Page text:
Half a million 11-year-olds unable to read and write since 1997

By Ian Dunt

The number of 11-year-olds leaving primary school unable to read or write has reached half a million since Labour came to power, according to figures released today.

SATs scores for 11-year-olds showed one per cent fewer pupils reached level four in the national curriculum tests for English.

Since 1997, more than 465,000 children have left primary school with no ‘useful literacy’, meaning that they did not reach a Level 3 in their SATs tests taken at the end of primary school.

Today’s figures put the number of children failing the requirement for reading and writing since 1997 past the half million mark, according to the Lib Dems.

“It is shocking that under Labour, nearly half a million children have so far left primary school unable to read and write,” said Liberal Democrat schools spokesman David Laws.

“These children are far more likely to fall further behind and be turned off education altogether.”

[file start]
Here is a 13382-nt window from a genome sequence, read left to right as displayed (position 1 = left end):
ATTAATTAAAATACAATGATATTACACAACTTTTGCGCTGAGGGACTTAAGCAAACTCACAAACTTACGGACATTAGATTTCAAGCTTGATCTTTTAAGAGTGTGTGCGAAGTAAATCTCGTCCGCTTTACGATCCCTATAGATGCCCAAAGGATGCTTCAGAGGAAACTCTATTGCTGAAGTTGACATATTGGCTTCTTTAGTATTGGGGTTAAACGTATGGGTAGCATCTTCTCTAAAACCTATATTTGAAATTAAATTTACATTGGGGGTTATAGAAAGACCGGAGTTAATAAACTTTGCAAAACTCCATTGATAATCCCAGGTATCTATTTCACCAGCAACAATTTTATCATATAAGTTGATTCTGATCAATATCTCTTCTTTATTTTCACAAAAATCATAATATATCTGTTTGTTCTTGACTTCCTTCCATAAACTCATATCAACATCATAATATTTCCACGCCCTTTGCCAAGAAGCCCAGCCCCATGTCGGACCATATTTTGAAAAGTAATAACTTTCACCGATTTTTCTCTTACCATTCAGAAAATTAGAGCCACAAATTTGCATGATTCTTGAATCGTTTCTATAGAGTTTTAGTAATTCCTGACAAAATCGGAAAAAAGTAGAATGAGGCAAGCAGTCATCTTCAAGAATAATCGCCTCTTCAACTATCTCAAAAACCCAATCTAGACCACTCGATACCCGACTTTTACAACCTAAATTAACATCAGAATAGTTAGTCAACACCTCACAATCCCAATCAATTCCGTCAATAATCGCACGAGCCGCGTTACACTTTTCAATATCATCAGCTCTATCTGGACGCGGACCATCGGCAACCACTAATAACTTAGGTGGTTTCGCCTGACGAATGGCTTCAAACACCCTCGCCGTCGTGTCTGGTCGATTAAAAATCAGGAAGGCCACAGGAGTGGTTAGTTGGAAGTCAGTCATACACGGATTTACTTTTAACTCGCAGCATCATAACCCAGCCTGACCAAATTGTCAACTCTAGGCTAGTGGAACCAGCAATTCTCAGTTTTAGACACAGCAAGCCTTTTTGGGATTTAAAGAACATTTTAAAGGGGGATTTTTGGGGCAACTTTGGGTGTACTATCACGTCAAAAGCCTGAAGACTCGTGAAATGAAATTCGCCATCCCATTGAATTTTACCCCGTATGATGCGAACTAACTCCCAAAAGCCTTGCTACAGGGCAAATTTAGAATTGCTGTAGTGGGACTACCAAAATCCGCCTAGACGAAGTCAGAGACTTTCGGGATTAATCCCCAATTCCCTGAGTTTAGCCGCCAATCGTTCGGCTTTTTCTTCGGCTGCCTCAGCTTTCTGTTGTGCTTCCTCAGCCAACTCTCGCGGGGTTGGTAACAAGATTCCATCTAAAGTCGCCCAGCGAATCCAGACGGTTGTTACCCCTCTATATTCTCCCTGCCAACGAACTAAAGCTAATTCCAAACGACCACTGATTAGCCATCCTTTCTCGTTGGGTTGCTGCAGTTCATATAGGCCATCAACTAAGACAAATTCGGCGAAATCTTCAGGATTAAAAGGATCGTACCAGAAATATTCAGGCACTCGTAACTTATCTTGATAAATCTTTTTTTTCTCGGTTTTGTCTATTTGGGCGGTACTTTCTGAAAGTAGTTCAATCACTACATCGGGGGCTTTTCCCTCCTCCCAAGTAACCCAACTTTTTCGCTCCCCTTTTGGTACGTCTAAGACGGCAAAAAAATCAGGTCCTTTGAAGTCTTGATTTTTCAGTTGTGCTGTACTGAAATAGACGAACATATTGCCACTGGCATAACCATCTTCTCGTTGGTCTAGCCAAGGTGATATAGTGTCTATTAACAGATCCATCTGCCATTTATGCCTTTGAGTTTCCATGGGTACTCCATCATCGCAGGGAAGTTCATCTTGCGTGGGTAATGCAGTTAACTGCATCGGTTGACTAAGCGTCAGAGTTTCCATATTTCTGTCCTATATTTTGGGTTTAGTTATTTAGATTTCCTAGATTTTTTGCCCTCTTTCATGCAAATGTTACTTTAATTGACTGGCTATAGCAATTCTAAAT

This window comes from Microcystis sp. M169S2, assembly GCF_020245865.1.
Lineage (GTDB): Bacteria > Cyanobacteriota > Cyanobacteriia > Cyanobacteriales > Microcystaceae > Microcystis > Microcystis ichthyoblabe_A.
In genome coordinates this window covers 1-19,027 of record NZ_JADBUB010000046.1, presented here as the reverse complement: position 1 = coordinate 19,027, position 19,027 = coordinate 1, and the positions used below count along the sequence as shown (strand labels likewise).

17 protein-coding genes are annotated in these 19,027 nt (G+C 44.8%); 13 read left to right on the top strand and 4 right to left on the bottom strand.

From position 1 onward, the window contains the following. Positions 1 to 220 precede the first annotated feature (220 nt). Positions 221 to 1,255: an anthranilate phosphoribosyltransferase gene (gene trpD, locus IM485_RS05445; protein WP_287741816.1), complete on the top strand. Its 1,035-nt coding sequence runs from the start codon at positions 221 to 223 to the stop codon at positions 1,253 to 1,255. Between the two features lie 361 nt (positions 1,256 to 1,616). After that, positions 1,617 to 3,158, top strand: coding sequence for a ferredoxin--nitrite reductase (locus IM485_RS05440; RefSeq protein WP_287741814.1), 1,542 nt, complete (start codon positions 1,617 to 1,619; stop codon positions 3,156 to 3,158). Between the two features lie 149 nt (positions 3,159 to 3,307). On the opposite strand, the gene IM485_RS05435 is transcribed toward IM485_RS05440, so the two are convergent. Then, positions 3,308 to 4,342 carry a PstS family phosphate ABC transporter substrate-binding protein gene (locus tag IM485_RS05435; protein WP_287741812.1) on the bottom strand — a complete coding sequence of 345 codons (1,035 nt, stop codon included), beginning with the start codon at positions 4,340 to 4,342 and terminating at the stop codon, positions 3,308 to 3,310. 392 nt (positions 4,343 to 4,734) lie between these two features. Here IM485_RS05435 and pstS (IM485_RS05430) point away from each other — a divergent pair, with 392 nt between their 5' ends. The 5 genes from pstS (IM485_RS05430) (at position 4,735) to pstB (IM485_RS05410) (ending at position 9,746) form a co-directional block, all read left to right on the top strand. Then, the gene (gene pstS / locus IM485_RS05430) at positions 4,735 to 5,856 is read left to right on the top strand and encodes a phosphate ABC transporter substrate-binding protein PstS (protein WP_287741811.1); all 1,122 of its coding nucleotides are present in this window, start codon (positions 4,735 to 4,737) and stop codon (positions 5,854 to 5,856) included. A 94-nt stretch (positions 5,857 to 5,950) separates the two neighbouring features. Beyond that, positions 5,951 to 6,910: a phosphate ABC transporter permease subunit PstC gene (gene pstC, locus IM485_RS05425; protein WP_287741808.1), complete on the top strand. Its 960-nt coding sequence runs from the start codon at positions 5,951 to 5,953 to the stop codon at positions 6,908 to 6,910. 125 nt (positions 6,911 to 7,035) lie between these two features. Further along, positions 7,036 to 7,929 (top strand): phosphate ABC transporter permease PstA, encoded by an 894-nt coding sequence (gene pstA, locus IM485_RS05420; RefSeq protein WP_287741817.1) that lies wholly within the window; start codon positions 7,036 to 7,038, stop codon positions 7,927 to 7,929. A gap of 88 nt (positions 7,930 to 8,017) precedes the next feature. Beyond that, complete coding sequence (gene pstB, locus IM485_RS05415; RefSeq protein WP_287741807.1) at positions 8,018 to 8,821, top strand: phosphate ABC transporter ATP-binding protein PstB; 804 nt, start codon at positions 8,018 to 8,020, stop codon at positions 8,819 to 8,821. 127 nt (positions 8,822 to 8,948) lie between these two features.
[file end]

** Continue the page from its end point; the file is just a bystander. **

Figures for other subjects remained the same as last year, with 79 per cent reaching Level 4 in maths and 88 per cent in science.

But teaching unions cast doubt on the validity of the tests as a measure for literacy.

Christine Blower, general secretary of the National Union of Teachers (NUT), told politics.co.uk: “SATs results are an unsatisfactory measure of schools achievement.

“Not only are one in five of the tests results likely to be inaccurate but their high stakes nature means that they are unlikely to give a true reflection of what children have done with their time in primary school.”

Debate still rages over the extent to which British school children are tested, despite the decision by children’s secretary Ed Balls to scrap the Key Stage 3 tests and replace them with school-based assessments by teachers.